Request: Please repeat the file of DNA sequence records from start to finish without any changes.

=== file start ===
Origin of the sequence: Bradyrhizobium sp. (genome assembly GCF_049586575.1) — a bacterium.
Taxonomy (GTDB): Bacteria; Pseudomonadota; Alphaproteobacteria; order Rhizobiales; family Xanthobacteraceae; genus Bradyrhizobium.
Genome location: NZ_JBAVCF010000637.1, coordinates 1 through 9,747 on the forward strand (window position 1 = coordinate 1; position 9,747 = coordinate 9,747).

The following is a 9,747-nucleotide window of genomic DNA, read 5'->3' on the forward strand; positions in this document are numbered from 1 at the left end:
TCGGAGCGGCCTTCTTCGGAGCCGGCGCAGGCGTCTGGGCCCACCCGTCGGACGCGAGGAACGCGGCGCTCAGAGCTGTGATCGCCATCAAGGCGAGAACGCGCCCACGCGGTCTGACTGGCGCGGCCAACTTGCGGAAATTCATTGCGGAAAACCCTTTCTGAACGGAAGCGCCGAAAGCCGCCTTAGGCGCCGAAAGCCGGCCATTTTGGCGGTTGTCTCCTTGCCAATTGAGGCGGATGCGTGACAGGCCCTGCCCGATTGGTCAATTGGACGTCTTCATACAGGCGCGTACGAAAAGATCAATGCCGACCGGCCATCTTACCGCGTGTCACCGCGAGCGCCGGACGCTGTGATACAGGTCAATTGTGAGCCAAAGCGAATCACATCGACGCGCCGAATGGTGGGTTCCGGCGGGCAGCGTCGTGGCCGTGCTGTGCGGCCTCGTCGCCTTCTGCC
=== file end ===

Origin of the sequence: Bradyrhizobium sp. (genome assembly GCF_049586575.1) — a bacterium.
Taxonomy (GTDB): Bacteria; Pseudomonadota; Alphaproteobacteria; order Rhizobiales; family Xanthobacteraceae; genus Bradyrhizobium.
Genome location: NZ_JBAVCF010000637.1, coordinates 1 through 9,747 on the forward strand (window position 1 = coordinate 1; position 9,747 = coordinate 9,747).

The following is a 9,747-nucleotide window of genomic DNA, read 5'->3' on the forward strand; positions in this document are numbered from 1 at the left end:
TCGGAGCGGCCTTCTTCGGAGCCGGCGCAGGCGTCTGGGCCCACCCGTCGGACGCGAGGAACGCGGCGCTCAGAGCTGTGATCGCCATCAAGGCGAGAACGCGCCCACGCGGTCTGACTGGCGCGGCCAACTTGCGGAAATTCATTGCGGAAAACCCTTTCTGAACGGAAGCGCCGAAAGCCGCCTTAGGCGCCGAAAGCCGGCCATTTTGGCGGTTGTCTCCTTGCCAATTGAGGCGGATGCGTGACAGGCCCTGCCCGATTGGTCAATTGGACGTCTTCATACAGGCGCGTACGAAAAGATCAATGCCGACCGGCCATCTTACCGCGTGTCACCGCGAGCGCCGGACGCTGTGATACAGGTCAATTGTGAGCCAAAGCGAATCACATCGACGCGCCGAATGGTGGGTTCCGGCGGGCAGCGTCGTGGCCGTGCTGTGCGGCCTCGTCGCCTTCTGCC